For example, assume that the 40 per cent tax rate starts at earnings of £40,000. Mr Volatile, whose earnings, for example, are £50,000 every other year and £30,000 every other year will pay more tax than Mr. Steady who earns exactly £40,000 a year. Mr. Volatile can reduce his total tax bill to the same level of Mr. Steady’s by only making his pension contributions in the years of plenty. The principle of using tax relief to facilitate income spreading so that the tax system comes closer to taxing individuals with the same lifetime income at the same rate is a sound one and is facilitated by allowing pension fund tax relief at the highest marginal rate.

Indeed, one of the reasons why so little of the tax relief for pension contributions goes to people paying the basic rate of tax is that people can wait until they are subject to higher rate tax before they make contributions. Furthermore, those at the beginning of their careers who expect their earnings to rise later and who currently pay basic rate tax may well have other obligations (mortgages, student loans and so on). If somebody expects to pay basic rate tax throughout their life, they may as well save through an ISA rather than a pension.

In summary, proposals to restrict tax relief and the Hoban proposal to create an entirely arbitrary rate of tax relief should be rejected as wrong in principle and impossible to implement in practice without publishing a few thousand more pages of tax code. One can certainly argue in favour of reform. However, reform should move in the direction of creating a more coherent system rather than even more complexity. Possible runners for reform would be:

– Move entirely to an ISA system of tax relief though recognising that this punishes people on volatile incomes.

– Abolish tax relief on pension contributions and ISAs altogether.

– Abolish – or very severely restrict – the tax-free lump sum which is an anomaly and open to exploitation under the Chancellor’s (sensible) proposal to give greater freedom to people to spend their pension pots.

Anything else would just involve micro-management, a jettisoning of any rational basis for the tax treatment of pensions and unbelievable complexity.

This article was originally published by ConservativeHome.

Academic and Research Director, IEA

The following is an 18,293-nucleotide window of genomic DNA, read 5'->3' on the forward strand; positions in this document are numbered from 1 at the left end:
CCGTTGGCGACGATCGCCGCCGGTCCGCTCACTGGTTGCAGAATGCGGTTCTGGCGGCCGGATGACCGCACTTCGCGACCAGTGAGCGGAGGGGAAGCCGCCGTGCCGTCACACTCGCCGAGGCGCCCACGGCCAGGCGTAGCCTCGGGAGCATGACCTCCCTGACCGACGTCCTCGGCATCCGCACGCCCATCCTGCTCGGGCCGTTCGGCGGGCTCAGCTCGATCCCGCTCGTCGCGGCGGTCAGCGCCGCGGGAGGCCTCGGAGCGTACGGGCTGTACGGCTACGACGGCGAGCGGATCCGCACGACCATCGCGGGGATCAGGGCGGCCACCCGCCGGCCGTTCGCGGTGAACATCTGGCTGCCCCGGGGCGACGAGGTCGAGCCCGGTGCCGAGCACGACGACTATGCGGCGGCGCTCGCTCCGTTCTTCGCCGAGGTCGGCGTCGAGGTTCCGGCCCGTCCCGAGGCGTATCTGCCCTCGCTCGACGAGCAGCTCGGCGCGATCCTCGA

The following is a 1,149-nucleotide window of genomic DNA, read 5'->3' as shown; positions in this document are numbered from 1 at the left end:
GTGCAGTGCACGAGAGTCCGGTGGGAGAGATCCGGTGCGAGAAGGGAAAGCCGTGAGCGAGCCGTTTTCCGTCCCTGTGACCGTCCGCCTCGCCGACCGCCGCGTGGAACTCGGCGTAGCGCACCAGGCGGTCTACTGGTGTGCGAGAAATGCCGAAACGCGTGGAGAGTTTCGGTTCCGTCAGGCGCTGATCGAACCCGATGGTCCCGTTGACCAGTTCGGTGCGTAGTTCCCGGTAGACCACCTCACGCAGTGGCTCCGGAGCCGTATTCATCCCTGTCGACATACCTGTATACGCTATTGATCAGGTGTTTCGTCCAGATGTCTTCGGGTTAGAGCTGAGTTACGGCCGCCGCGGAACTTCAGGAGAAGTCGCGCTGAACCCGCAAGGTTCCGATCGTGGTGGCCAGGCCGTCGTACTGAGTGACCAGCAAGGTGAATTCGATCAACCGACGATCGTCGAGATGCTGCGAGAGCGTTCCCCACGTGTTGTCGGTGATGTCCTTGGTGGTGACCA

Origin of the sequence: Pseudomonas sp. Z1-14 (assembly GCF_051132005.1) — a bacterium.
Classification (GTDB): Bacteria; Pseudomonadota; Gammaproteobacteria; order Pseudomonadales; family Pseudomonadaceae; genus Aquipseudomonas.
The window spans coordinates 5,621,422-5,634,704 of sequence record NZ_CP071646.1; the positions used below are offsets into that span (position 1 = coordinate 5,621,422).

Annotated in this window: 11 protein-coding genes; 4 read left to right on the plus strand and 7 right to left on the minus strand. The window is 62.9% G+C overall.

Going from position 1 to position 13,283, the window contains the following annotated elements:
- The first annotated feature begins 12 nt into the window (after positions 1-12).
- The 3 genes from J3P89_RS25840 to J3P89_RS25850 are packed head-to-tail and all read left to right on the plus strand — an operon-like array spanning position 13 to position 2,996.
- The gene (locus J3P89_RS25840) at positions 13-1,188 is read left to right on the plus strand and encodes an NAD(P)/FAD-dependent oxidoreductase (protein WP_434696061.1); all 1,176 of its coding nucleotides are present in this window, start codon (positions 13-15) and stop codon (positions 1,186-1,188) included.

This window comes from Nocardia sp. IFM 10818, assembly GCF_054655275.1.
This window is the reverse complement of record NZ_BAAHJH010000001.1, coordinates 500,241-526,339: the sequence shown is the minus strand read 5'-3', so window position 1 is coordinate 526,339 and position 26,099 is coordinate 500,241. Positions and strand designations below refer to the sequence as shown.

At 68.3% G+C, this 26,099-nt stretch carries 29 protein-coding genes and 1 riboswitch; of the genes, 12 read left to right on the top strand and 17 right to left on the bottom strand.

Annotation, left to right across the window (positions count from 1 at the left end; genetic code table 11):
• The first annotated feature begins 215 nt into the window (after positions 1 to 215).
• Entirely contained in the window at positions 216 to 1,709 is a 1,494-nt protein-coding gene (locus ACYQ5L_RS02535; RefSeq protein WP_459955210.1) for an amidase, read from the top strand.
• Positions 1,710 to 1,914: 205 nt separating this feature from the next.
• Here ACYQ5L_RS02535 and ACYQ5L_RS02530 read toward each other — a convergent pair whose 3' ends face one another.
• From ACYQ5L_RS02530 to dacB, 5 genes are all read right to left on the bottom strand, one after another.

Philip Booth is Senior Academic Fellow at the Institute of Economic Affairs. He is also Director of the Vinson Centre and Professor of Economics at the University of Buckingham and Professor of Finance, Public Policy and Ethics at St. Mary’s University, Twickenham. He also holds the position of (interim) Director of Catholic Mission at St. Mary’s having previously been Director of Research and Public Engagement and Dean of the Faculty of Education, Humanities and Social Sciences. From 2002-2016, Philip was Academic and Research Director (previously, Editorial and Programme Director) at the IEA. From 2002-2015 he was Professor of Insurance and Risk Management at Cass Business School. He is a Senior Research Fellow in the Centre for Federal Studies at the University of Kent and Adjunct Professor in the School of Law, University of Notre Dame, Australia. Previously, Philip Booth worked for the Bank of England as an adviser on financial stability issues and he was also Associate Dean of Cass Business School and held various other academic positions at City University. He has written widely, including a number of books, on investment, finance, social insurance and pensions as well as on the relationship between Catholic social teaching and economics. He is Deputy Editor of Economic Affairs. Philip is a Fellow of the Royal Statistical Society, a Fellow of the Institute of Actuaries and an honorary member of the Society of Actuaries of Poland. He has previously worked in the investment department of Axa Equity and Law and was been involved in a number of projects to help develop actuarial professions and actuarial, finance and investment professional teaching programmes in Central and Eastern Europe. Philip has a BA in Economics from the University of Durham and a PhD from City University.